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Does Pat Robertson understand what marriage is for?

Just caught Erin Burnett on CNN talking about something I had noticed earlier today as trending on Yahoo!

Screen shot 2013-05-16 at 6.45.32 PM

Yup, that’s right, number one above.* On his “700 Club” television show yesterday, his co-host Kristi Watts read a letter from a woman having trouble forgiving a cheating husband. Watts called infidelity “one of the ultimate betrayals“, but Robertson said the woman should “stop talking about the cheating.” After asking some good questions which get at the heart of what it means to be good husband, he otherwise seems to miss the point, dismissing the problem of infidelity — and failing to understand the full meaning of marriage, particularly the marital vows:

He cheated on you. Well, he’s a man, okay, so, what you do is begin to focus on why you married him in the first place, on what he does good.

. . . .

But recognize also, like it or not, males have a tendency to wander a little bit. And what you want to do is make the home so wonderful that he doesn’t want to wander. But, think of the temptations that are out there. The Internet is filled with pornography. Magazines are filled with pictures, salacious pictures of women. Anywhere you turn around, there is some solicitation to the sense to entice a man. And so what you have to do is say, “My husband was captured and I want to get him free.”

Yes, Mr. Robertson is right; males do have a tendency to wander, but marriage vows exist to restrain that tendency, to remind a man that he has, to borrow a term many social conservatives like, made a covenant with a woman, forging a bond more important that the momentary gratification a dalliance with another women might offer.

What this man did was wrong and to earn forgiveness, he should first admit that.

Marriage has evolved for a great many reasons, one of them to control that tendency to wander.  Mr. Robertson should have said as much.  He should have said that what the cheating husband did was wrong — and criticized him for violating his vows.  And for causing pain to a woman to whom he had sworn fidelity. (more…)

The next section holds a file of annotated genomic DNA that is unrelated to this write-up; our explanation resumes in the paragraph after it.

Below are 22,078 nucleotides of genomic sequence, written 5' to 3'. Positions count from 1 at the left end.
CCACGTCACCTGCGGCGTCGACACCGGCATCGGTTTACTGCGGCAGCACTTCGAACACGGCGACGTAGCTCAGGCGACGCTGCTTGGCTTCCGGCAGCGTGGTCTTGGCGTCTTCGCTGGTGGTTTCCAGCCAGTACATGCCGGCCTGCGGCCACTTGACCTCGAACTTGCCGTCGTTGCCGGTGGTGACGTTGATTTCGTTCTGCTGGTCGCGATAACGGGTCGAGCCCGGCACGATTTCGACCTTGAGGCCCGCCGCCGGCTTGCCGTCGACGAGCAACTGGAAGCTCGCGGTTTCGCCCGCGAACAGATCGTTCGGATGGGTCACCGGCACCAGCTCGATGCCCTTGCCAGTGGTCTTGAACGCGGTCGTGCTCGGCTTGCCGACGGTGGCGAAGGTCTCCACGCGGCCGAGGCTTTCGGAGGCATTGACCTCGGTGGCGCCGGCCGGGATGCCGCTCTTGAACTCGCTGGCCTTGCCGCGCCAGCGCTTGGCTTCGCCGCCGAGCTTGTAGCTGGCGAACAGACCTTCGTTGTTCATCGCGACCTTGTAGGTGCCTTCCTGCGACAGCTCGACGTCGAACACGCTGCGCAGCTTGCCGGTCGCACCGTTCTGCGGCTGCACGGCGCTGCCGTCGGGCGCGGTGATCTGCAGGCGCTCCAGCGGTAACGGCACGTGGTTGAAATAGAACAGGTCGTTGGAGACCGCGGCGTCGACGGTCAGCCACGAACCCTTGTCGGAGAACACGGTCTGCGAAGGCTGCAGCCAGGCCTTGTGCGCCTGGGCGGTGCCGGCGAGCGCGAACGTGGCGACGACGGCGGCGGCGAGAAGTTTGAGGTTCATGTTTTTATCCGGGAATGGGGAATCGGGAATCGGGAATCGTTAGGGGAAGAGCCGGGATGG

Before Obama, did IRS ever ask for names of teenage* interns?

I updated a previous post to cite reports that the IRS has requested the names of high school and college kids which conservatives organizations were training/mentoring.

At the National Review today, Andrew Stiles builds on that story:

The tax-collecting agency sought to identify and track student interns at the Leadership Institute, a conservative educational organization based in Virginia.

At around the same time the IRS began its “inappropriate targeting” of conservative organizations applying for nonprofit status — a practice detailed in a Treasury Department inspector general’s report published Tuesday — the agency conducted an audit of the Leadership Institute. The institute has offered workshops, seminars, internships, and other training programs for young conservatives and grassroots activists since its founding in 1979.

. . . .

It is not the only known instance of the IRS seeking information about conservative students. Kevin Kookogey, who founded a conservative mentoring program for high-school and college students in Tennessee, told National Review Online the IRS asked him to “identify the students I’m teaching and what I’m teaching them” as part of his application for 501(c)(3) nonprofit status.

So this got me wondering if the IRS had ever previously asked organizations applying for 501(c)(3) or (c)(4) status (or organizations with such status under audit) to name their interns.

Do any of our readers know if that happened before?  I will link any credible report of such requests.

Was the same person (or persons) who crafted the questionnaire the individual (or team) deciding to ask for the names of high school and college kids?

* (more…)

Watcher of Weasels — Ides of May 2013 Nominations

Posted by B. Daniel Blatt at 5:47 pm - May 16, 2013.
Filed under: Blogging,Conservative Ideas

Council Submissions

The Real Culprit Isn’t Barack Obama…It’s Just Everything He Stands For…

As damning as the scandal at the IRS (as well as the ones at the HHS, the DoJ, Benghazi, the other ones at the DoJ, etc.) is for the presidency of Barack Obama, I am 100% in agreement with Utah Senator Mike Lee‘s take that the scorn should be much broader:

Unfortunately for the president, his best defense is the same reason Americans should reject his liberal agenda to make the federal government more powerful, more intrusive, and more involved in the decisions we make. The bigger government gets, the less control the president has and the more opportunities there are for abuse.


I’ll have more to say about this soon, and I could cut-and-paste every word in this article, but you might as well just read the whole thing.

-Nick (ColoradoPatriot, from HHQ)

The IRS Scandal gets worse; stay-at-home Mom silenced

Posted by B. Daniel Blatt at 4:02 pm - May 16, 2013.
Filed under: Democratic Scandals,IRS/Tea Party Scandal